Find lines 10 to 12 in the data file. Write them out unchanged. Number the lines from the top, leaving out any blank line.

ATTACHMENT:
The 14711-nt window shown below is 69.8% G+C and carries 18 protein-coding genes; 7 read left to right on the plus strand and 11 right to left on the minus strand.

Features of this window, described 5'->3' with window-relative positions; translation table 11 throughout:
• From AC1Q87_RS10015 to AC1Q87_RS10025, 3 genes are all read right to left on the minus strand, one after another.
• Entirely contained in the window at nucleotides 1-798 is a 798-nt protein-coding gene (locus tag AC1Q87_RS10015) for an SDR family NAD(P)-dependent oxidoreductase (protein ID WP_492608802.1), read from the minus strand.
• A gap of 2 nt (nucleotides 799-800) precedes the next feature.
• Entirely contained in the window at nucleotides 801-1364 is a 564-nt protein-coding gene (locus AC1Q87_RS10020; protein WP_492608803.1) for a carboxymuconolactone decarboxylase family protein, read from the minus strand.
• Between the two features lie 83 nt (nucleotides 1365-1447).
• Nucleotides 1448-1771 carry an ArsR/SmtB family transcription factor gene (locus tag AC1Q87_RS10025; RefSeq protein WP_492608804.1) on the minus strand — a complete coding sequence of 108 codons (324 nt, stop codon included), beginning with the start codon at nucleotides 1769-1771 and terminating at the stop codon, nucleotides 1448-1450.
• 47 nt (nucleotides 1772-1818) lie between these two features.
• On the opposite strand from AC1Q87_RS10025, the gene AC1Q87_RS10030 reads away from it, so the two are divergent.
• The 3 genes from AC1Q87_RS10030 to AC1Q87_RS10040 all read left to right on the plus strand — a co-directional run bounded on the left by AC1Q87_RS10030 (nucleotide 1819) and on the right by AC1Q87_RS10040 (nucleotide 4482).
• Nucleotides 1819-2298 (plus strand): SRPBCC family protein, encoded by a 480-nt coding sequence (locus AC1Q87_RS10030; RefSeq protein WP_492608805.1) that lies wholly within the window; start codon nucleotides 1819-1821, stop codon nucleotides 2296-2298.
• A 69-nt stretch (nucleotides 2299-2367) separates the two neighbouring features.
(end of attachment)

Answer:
• On the opposite strand from AC1Q87_RS10025, the gene AC1Q87_RS10030 reads away from it, so the two are divergent.
• The 3 genes from AC1Q87_RS10030 to AC1Q87_RS10040 all read left to right on the plus strand — a co-directional run bounded on the left by AC1Q87_RS10030 (nucleotide 1819) and on the right by AC1Q87_RS10040 (nucleotide 4482).
• Nucleotides 1819-2298 (plus strand): SRPBCC family protein, encoded by a 480-nt coding sequence (locus AC1Q87_RS10030; RefSeq protein WP_492608805.1) that lies wholly within the window; start codon nucleotides 1819-1821, stop codon nucleotides 2296-2298.